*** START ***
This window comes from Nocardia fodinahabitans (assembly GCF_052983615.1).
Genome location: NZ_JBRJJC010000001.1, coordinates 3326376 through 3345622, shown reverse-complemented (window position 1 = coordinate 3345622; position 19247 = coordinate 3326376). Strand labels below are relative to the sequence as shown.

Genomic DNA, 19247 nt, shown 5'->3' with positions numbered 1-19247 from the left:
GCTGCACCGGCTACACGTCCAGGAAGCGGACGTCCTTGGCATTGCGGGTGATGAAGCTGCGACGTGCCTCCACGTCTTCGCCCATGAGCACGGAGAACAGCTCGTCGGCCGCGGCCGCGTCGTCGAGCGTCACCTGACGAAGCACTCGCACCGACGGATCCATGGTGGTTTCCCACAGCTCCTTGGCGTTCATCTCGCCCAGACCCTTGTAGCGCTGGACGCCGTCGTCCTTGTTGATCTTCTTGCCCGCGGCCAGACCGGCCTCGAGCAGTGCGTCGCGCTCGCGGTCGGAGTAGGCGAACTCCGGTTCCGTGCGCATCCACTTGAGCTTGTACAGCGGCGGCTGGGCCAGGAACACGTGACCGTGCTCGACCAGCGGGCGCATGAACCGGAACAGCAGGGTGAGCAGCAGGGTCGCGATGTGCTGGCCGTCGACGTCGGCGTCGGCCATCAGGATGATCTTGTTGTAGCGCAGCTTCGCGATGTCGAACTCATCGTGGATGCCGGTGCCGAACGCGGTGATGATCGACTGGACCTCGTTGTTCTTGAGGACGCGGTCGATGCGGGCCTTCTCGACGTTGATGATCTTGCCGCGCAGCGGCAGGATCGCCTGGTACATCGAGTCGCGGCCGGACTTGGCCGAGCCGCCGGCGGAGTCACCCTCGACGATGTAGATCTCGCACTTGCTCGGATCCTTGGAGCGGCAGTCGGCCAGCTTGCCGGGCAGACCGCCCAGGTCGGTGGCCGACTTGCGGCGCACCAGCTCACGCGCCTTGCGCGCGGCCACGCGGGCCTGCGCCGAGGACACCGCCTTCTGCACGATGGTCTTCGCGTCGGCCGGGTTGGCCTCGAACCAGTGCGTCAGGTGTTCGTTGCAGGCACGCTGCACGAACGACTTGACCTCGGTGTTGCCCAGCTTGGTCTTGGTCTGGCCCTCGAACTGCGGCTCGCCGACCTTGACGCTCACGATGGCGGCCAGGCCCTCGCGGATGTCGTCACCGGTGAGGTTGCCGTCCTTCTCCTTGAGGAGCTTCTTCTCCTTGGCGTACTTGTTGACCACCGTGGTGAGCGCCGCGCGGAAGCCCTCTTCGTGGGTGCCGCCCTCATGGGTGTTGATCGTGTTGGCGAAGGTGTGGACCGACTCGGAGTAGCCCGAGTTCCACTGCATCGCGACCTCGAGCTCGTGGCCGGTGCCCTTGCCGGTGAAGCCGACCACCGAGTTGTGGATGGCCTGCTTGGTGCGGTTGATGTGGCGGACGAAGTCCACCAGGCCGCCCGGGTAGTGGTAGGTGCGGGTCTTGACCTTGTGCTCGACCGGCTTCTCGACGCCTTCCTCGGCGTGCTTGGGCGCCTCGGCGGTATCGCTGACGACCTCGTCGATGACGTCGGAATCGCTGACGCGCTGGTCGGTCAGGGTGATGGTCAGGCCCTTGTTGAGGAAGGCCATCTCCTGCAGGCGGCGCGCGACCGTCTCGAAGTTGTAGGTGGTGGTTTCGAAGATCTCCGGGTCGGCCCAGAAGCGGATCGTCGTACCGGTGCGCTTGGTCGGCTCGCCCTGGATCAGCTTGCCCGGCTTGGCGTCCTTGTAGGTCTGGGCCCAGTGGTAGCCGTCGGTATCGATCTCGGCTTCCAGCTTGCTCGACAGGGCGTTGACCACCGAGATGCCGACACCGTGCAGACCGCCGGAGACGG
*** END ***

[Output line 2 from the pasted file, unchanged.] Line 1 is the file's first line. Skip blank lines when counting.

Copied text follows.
Genome location: NZ_JBRJJC010000001.1, coordinates 3326376 through 3345622, shown reverse-complemented (window position 1 = coordinate 3345622; position 19247 = coordinate 3326376). Strand labels below are relative to the sequence as shown.